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Biofuels in Europe Face Long Road Ahead to Sustainability

Biofuels in Europe are struggling to meet the most basic thresholds for sustainability, according to the Times of London, which claims to have seen a government study that shows fossil fuels are better for the environment than “green fuels” made from crops.

The findings show that the United Kingdom’s biofuels mandate would result in millions of acres of forest being logged or burnt down and converted to plantations.

The study finds that some of the most basic crops used to make biofuels fail to meet the minimum sustainability standard set by the European Commission.

Less strict than the U.S. Renewable Portfolio Standard2 (in most cases), the standard calls for biofuels to reduce emissions by at least 35 percent compared with its fossil fuel equivalent.  The study shows that palm oil increases emissions by 31 percent due to clearing of forests and grassland for plantations.

A leaked internal memo from the European Commission, which has proposed to declare palm plantations sustainable if they come from “continuously forested area,” suggests that governments are aiming to ramp up biofuels production seemingly at any cost.

According to the article, last year, 127 million liters of palm oil was added to diesel sold to motorists in the United Kingdom, including 64 million liters from Malaysia and 27 million liters from Indonesia.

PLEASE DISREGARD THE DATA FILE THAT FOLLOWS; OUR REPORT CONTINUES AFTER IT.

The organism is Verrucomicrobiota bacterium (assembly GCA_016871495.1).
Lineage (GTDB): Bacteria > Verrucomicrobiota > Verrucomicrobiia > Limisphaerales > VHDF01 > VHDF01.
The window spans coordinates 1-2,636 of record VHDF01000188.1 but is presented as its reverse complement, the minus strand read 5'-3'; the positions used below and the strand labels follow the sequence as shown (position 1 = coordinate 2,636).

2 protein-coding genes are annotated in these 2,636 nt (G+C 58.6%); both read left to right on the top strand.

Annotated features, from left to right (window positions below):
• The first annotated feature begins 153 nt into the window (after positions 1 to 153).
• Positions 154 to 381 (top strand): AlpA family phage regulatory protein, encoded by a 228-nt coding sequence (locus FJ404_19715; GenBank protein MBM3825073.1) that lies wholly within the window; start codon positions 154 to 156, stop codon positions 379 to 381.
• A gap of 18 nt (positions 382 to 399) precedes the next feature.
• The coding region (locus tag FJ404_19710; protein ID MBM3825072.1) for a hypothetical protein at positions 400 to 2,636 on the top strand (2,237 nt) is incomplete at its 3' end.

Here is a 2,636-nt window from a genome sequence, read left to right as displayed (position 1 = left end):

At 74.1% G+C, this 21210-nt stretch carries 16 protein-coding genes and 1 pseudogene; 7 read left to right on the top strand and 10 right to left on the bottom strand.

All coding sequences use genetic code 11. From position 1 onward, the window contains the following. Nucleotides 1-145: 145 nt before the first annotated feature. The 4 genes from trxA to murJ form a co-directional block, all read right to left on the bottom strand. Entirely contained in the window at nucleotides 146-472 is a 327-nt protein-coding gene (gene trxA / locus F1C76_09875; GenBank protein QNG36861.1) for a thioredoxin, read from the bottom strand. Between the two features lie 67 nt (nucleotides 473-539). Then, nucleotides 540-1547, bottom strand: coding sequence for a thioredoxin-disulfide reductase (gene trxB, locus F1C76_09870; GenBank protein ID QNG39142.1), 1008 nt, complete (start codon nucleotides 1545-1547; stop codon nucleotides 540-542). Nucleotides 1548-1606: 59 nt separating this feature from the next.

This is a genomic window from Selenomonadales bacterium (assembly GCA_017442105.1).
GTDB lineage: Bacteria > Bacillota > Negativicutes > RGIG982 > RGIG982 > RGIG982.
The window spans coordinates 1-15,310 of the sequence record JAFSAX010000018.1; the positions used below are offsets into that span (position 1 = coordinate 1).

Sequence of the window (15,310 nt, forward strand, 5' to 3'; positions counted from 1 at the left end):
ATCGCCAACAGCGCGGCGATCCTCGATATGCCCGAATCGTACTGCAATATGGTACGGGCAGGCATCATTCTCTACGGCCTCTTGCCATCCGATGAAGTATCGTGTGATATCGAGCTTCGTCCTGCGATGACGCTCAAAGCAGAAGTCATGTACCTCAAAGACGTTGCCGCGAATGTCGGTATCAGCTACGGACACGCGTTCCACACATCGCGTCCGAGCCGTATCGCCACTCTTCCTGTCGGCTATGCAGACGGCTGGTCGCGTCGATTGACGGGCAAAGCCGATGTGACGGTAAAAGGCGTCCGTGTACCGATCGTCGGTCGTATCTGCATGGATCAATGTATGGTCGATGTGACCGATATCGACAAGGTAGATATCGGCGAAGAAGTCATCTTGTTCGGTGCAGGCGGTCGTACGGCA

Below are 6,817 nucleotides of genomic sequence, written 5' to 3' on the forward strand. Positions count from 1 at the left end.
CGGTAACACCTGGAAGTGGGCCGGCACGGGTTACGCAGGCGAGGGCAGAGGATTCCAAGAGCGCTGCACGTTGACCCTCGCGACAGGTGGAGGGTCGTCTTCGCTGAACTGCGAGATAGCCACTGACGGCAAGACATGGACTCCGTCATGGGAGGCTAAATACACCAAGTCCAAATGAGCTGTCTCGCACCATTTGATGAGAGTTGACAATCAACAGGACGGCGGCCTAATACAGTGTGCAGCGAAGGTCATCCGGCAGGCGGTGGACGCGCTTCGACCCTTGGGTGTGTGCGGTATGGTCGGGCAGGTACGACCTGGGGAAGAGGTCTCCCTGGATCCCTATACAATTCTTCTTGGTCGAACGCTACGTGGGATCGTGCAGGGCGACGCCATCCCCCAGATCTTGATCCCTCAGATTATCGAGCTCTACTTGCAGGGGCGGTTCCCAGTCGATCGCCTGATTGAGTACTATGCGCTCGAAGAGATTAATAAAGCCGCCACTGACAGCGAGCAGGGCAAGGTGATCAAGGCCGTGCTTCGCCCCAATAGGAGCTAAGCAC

The expansion of the palm industry in Indonesia has turned it into the third-largest CO2 emitter in the world, after China and the United States.

Mackinnon Lawrence is an attorney, principal consultant with Biomass Advisors, and editor & publisher of Biomass Intel. Article appearing courtesy Biomass Intel.

photo: raysto

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4 comments on “Biofuels in Europe Face Long Road Ahead to Sustainability

I don’t think biofuels can be sustainable. Indeed sustainability supposes being good for the environment, the society and the economy. And biofuels aren’t good for society as a whole.

Indeed, the production of biofuels in the United States and the European Union could feed nearly half a billion people. As a billion people are still starving around the world I don’t think biofuels should be part of the solution.

Furthermore, according to a recent study biofuels production in Brazil could lead to increased greenhouse gases emissions. (see above for more).

Alternatives to oil and biofuels exist and are aplenty : electric vehicles (cars and bikes alike), carsharing, carpooling, biking and public transportation solutions. So let’s work on these !

What about other feedstocks – waste materials, crop residues, short-rotation woody biomass?


No official word yet re EU legislation covering biofuels and fuel quality, but an analysis is available here:

Lawrence Weisdorn

There are many technologies that can use wood waste, yard trimmings, MSW and convert to hydrogen. Why go to biofuels if you can have zero emission hydrogen?

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